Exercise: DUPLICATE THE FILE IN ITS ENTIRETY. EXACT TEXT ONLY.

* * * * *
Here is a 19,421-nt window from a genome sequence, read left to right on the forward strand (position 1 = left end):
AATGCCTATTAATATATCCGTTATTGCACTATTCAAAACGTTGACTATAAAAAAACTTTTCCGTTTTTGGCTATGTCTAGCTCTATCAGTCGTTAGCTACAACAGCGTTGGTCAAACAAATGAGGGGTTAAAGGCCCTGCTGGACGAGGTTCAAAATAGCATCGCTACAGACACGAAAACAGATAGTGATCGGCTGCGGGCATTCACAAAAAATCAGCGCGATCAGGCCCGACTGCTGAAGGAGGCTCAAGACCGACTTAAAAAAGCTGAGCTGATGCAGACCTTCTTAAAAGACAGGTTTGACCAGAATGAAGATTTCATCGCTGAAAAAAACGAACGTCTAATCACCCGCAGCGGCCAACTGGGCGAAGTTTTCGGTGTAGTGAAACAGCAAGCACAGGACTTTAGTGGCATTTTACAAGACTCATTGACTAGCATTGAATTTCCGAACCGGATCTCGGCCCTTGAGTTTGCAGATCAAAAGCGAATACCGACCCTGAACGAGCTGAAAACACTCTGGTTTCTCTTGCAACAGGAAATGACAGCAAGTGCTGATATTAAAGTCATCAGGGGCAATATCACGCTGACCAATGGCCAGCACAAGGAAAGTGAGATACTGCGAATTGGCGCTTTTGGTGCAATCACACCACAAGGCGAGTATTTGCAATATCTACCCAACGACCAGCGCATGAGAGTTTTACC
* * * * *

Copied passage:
Here is a 19,421-nt window from a genome sequence, read left to right on the forward strand (position 1 = left end):
AATGCCTATTAATATATCCGTTATTGCACTATTCAAAACGTTGACTATAAAAAAACTTTTCCGTTTTTGGCTATGTCTAGCTCTATCAGTCGTTAGCTACAACAGCGTTGGTCAAACAAATGAGGGGTTAAAGGCCCTGCTGGACGAGGTTCAAAATAGCATCGCTACAGACACGAAAACAGATAGTGATCGGCTGCGGGCATTCACAAAAAATCAGCGCGATCAGGCCCGACTGCTGAAGGAGGCTCAAGACCGACTTAAAAAAGCTGAGCTGATGCAGACCTTCTTAAAAGACAGGTTTGACCAGAATGAAGATTTCATCGCTGAAAAAAACGAACGTCTAATCACCCGCAGCGGCCAACTGGGCGAAGTTTTCGGTGTAGTGAAACAGCAAGCACAGGACTTTAGTGGCATTTTACAAGACTCATTGACTAGCATTGAATTTCCGAACCGGATCTCGGCCCTTGAGTTTGCAGATCAAAAGCGAATACCGACCCTGAACGAGCTGAAAACACTCTGGTTTCTCTTGCAACAGGAAATGACAGCAAGTGCTGATATTAAAGTCATCAGGGGCAATATCACGCTGACCAATGGCCAGCACAAGGAAAGTGAGATACTGCGAATTGGCGCTTTTGGTGCAATCACACCACAAGGCGAGTATTTGCAATATCTACCCAACGACCAGCGCATGAGAGTTTTACC